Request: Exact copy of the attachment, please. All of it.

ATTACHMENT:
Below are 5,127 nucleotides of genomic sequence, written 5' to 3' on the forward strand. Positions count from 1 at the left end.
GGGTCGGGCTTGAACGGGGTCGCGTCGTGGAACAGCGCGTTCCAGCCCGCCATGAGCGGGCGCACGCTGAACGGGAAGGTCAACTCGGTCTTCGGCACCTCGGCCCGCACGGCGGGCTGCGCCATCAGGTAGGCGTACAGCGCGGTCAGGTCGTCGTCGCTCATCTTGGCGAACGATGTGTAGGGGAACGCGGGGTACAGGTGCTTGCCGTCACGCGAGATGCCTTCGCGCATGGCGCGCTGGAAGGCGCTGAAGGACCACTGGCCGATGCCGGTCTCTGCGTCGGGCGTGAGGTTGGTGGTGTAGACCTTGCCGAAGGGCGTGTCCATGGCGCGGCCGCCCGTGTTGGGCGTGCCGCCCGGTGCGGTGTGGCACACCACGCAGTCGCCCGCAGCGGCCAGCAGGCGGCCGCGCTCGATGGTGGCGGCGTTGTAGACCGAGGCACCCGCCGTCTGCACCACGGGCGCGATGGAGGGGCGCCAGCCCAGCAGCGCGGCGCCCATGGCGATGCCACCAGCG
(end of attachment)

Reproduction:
Below are 5,127 nucleotides of genomic sequence, written 5' to 3' on the forward strand. Positions count from 1 at the left end.
GGGTCGGGCTTGAACGGGGTCGCGTCGTGGAACAGCGCGTTCCAGCCCGCCATGAGCGGGCGCACGCTGAACGGGAAGGTCAACTCGGTCTTCGGCACCTCGGCCCGCACGGCGGGCTGCGCCATCAGGTAGGCGTACAGCGCGGTCAGGTCGTCGTCGCTCATCTTGGCGAACGATGTGTAGGGGAACGCGGGGTACAGGTGCTTGCCGTCACGCGAGATGCCTTCGCGCATGGCGCGCTGGAAGGCGCTGAAGGACCACTGGCCGATGCCGGTCTCTGCGTCGGGCGTGAGGTTGGTGGTGTAGACCTTGCCGAAGGGCGTGTCCATGGCGCGGCCGCCCGTGTTGGGCGTGCCGCCCGGTGCGGTGTGGCACACCACGCAGTCGCCCGCAGCGGCCAGCAGGCGGCCGCGCTCGATGGTGGCGGCGTTGTAGACCGAGGCACCCGCCGTCTGCACCACGGGCGCGATGGAGGGGCGCCAGCCCAGCAGCGCGGCGCCCATGGCGATGCCACCAGCG